Coast Guard Investigates High-Profile Yacht Rescue
The U.S. Coast Guard is investigating the circumstances behind the rescue of two women and two dogs from a 50-foot sailboat in the Western Pacific last week. The sailors, Jennifer Appel and Tasha Fuiava, say that their vessel was damaged in a severe, three-day storm during a voyage from Hawaii to Tahiti. However, satellite imagery from the time period in question shows no evidence of organized storm systems in the area.
In addition, the two women had an EPIRB on board but had not activated it because "they never felt like they were truly in distress, like in a 24-hour period they were going to die,” according to Coast Guard spokeswoman PO2 Tara Molle. While Appel said in an interview that “you do not use your EPIRB unless you are in imminent danger,” the women had also told their rescuers that they had been attempting to signal passing ships for 98 days.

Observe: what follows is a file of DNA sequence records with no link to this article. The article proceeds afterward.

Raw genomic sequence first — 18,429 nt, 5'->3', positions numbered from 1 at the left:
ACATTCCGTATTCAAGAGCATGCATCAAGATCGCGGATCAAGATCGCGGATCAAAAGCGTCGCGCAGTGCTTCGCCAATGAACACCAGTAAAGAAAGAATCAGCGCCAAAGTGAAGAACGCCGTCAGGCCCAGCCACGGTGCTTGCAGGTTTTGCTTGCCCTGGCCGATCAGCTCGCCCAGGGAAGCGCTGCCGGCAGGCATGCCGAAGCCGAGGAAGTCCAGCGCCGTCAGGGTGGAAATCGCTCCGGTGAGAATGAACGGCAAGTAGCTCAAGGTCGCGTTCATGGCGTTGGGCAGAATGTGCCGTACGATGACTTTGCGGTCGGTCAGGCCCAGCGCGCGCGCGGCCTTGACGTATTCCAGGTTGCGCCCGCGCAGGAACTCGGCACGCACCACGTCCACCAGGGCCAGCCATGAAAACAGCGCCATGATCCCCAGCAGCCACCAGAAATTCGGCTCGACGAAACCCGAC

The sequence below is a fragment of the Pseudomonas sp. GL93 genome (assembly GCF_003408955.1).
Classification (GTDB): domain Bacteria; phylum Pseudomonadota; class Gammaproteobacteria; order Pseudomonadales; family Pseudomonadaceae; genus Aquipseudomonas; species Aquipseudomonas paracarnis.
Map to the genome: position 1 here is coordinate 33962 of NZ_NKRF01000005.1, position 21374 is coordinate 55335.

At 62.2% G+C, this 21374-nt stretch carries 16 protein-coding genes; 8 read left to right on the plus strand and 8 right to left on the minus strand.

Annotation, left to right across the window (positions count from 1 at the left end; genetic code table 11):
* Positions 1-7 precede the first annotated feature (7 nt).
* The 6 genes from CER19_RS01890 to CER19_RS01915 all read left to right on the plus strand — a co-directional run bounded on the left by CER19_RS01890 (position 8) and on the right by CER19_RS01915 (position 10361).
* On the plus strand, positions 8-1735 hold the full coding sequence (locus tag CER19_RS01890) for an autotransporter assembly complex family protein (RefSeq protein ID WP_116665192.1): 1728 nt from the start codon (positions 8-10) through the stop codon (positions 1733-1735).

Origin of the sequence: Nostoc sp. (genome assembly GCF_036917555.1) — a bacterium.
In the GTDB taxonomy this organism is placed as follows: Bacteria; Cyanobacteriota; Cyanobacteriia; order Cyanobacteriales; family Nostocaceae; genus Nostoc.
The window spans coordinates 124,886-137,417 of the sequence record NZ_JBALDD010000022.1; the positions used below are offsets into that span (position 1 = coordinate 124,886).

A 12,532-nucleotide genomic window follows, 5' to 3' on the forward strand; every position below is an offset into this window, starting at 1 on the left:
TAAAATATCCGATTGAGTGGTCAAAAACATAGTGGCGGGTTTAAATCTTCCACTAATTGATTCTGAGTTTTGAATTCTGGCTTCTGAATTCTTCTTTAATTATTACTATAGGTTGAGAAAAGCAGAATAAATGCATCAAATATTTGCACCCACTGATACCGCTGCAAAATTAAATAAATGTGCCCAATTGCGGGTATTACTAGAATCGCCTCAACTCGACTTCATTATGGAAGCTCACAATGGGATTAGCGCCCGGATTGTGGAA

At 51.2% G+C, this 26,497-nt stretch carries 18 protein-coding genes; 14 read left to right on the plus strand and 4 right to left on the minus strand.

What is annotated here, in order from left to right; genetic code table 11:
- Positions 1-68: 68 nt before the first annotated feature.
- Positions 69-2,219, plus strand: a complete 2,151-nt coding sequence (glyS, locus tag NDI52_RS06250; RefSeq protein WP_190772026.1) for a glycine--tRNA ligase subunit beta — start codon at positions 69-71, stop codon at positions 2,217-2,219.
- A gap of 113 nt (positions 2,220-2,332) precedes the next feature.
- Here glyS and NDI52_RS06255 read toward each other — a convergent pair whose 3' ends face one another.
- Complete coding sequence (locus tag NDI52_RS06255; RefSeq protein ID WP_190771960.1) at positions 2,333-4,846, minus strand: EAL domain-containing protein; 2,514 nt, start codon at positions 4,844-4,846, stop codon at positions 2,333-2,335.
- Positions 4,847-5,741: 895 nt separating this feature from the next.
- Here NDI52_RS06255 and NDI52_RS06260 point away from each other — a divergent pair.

Appel, an actress with several supporting credits, told CNN that the boat's antenna had been damaged in the storm, rendering VHF communications nearly impossible. She credited the Navy with her survival. "Had they not been able to locate us, we would have been dead within 24 hours," Appel said in an interview after her rescue. "I'm grateful for their service to our country. They saved our lives. The pride and smiles we had when we saw [U.S. Navy] on the horizon was pure relief.”
The AP noted several ways in which the women's account of their ordeal had changed or appeared to differ from the course of events – including their initial rescue by a Taiwanese fishing vessel, the Fong Chun 66. Its captain said that he had taken the sailboat in tow, but the women had asked to be cut loose the following day. Appel later said that the Fong Chun 66 had collided with and badly damaged the sailboat during the tow.